From: Jesse Perla on
I have some functors that have more data that I might wish and
algorithms that execute them (e.g. some weird multidimensional
interpolators, etc.). I wrote some algorithms that accept these by
constant reference, with the assumption that the function supplies a
const operator(). i.e. stuff like:
template<typename F> double f(const F& f)
return f(.1);

I realize that the std algorithms always pass functors by value. What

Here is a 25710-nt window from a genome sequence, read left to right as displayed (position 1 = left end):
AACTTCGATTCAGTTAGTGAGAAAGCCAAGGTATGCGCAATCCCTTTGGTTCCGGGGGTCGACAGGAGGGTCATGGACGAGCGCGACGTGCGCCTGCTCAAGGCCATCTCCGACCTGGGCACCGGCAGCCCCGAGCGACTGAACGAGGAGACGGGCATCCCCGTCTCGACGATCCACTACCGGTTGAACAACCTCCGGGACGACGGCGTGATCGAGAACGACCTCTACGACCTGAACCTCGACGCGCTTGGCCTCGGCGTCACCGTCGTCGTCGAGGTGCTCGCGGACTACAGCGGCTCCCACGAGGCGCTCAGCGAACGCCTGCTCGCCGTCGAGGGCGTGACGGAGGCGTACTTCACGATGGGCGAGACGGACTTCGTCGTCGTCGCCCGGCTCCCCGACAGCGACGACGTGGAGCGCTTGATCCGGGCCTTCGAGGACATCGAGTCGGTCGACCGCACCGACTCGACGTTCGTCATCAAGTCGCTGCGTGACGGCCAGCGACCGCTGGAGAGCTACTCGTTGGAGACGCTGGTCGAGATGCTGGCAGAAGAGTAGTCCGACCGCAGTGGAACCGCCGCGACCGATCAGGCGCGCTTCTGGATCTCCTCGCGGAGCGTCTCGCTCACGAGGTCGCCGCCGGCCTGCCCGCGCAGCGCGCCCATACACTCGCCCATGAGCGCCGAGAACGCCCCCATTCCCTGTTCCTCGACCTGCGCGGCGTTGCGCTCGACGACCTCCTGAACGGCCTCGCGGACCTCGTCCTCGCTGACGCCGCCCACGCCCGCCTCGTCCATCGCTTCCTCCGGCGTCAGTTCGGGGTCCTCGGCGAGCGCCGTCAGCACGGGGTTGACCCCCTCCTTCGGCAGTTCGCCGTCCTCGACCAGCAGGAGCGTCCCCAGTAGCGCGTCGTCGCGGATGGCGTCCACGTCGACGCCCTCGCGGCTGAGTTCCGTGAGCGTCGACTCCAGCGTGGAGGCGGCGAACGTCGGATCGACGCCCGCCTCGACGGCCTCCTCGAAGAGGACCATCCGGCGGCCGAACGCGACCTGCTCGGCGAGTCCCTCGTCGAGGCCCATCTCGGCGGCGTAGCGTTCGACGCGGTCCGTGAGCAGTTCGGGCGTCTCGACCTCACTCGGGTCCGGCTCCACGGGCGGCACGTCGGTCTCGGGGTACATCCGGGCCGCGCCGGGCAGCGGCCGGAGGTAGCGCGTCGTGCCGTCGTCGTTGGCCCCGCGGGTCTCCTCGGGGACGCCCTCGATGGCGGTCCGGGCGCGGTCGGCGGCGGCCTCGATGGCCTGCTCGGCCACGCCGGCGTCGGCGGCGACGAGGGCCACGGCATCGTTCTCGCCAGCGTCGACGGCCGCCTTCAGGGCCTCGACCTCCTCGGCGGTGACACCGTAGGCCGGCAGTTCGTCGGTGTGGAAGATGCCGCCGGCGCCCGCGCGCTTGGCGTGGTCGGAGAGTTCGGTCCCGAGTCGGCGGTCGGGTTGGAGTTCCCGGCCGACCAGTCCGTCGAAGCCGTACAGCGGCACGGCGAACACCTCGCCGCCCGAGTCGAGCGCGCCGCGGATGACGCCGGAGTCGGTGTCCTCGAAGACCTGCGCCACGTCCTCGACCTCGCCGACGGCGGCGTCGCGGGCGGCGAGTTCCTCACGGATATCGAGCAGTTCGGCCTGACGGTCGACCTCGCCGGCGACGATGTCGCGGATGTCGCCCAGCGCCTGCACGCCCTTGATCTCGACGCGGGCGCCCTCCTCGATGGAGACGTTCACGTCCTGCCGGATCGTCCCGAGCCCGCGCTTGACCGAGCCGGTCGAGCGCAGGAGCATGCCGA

is the reasoning for this with stateless algorithms like find
predicates, transform, etc. (I can see why std::generate might want a
copy by value)? Is it just to allow the functors to have a non-const
operator()? Are there any other reasons, such as lack of inlining
with modern compilers, that I can't pass const&?


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